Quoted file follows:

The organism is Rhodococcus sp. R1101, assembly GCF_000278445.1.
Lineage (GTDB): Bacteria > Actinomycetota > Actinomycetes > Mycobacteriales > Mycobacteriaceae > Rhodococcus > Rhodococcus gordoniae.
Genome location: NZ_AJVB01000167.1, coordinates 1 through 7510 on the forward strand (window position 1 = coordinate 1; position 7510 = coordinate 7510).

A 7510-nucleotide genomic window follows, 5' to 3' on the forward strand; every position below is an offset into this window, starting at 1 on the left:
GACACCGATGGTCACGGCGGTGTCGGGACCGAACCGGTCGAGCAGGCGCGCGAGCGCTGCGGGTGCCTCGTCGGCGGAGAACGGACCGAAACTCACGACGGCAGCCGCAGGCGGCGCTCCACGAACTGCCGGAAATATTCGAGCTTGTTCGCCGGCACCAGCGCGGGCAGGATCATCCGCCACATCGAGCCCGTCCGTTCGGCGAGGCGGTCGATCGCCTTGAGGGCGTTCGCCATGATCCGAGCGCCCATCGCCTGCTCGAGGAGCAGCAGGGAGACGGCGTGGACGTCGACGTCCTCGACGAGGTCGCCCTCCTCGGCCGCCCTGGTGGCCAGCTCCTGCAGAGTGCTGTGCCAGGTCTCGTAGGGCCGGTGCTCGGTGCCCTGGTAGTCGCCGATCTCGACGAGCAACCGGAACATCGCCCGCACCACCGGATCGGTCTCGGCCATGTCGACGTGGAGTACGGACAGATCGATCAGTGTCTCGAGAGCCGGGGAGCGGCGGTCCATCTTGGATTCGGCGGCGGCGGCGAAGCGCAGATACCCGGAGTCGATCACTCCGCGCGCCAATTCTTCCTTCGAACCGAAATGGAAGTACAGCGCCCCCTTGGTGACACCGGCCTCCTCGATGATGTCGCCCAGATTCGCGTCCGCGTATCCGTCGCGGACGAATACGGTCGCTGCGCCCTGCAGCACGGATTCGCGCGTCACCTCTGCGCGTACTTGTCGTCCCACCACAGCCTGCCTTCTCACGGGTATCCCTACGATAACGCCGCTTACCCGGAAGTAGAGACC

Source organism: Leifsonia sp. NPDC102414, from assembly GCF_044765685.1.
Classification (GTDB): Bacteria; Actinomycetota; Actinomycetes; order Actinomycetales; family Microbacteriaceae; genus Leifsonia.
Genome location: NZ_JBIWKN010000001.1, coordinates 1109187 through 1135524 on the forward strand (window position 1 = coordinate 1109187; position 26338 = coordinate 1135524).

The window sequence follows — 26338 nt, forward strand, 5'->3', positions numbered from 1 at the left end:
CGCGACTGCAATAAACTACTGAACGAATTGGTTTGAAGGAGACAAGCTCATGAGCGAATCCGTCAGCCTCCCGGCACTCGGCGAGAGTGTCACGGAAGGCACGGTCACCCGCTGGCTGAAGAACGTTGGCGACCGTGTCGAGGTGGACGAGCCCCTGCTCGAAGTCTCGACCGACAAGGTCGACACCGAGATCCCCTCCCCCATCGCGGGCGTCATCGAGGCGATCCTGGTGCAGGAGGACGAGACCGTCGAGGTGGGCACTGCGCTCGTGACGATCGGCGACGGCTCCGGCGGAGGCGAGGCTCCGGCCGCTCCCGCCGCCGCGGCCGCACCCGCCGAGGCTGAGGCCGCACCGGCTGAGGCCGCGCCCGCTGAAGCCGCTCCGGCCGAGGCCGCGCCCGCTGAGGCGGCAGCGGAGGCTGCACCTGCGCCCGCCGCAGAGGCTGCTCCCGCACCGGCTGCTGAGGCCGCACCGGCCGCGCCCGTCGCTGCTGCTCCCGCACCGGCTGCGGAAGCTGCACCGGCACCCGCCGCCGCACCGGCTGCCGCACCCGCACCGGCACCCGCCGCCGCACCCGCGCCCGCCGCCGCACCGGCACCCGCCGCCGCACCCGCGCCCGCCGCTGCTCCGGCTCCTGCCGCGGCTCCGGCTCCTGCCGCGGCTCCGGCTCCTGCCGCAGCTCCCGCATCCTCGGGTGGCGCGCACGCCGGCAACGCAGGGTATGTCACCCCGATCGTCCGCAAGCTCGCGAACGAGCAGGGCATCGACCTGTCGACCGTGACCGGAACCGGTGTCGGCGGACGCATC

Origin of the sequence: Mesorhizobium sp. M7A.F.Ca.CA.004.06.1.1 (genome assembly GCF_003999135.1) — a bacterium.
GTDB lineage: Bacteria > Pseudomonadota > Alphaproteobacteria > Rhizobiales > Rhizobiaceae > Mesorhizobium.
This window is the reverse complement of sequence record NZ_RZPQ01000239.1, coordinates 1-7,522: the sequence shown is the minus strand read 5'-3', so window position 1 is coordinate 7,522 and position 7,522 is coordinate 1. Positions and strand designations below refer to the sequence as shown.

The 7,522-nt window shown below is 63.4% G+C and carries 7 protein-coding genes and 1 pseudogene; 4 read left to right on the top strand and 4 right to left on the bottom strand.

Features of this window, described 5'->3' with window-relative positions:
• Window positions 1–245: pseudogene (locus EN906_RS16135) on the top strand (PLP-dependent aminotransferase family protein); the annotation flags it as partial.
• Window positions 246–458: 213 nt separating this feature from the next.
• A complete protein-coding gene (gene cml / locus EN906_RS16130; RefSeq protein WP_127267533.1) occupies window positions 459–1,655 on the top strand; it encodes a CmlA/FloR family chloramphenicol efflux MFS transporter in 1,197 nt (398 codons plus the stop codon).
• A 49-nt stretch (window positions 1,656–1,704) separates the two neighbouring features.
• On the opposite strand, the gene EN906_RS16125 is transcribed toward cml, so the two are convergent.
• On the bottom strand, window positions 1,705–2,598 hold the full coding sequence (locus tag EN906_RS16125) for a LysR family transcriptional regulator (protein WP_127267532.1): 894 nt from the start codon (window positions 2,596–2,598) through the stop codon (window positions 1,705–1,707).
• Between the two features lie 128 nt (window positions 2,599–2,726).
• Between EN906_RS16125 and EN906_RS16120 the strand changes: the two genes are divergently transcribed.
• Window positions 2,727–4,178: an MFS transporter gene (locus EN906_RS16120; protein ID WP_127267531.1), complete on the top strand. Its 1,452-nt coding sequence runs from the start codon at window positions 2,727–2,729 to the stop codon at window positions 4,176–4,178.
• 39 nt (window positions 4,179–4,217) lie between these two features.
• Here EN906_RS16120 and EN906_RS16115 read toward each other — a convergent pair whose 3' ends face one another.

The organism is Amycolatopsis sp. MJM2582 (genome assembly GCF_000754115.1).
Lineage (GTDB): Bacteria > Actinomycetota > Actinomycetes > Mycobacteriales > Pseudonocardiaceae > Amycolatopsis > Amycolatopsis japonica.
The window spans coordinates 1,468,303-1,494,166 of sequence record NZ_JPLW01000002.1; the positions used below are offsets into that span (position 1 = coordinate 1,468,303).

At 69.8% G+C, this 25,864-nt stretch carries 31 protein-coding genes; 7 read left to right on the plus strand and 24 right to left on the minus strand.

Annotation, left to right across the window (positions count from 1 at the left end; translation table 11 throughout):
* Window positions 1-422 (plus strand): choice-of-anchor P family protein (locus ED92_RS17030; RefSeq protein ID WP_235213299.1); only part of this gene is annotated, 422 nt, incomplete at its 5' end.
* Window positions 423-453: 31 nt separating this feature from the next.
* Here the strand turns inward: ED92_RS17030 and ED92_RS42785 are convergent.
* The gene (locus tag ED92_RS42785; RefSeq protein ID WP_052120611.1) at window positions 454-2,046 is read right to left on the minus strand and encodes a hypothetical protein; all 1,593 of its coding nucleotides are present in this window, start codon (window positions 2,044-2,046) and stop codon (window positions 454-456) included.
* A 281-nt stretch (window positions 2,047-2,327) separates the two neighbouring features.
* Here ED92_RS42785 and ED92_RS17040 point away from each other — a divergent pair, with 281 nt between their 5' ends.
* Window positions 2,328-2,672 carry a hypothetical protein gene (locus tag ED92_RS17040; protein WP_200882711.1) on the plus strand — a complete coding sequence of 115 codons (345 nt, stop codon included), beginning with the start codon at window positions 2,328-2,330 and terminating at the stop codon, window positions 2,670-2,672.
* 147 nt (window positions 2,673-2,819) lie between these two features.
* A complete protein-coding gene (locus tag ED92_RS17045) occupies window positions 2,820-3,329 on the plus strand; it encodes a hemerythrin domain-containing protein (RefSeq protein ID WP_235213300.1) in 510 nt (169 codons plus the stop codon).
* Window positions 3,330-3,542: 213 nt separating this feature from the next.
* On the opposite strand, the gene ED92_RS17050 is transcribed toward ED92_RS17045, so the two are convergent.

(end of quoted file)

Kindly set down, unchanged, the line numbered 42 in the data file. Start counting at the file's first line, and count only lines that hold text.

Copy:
* On the opposite strand, the gene ED92_RS17050 is transcribed toward ED92_RS17045, so the two are convergent.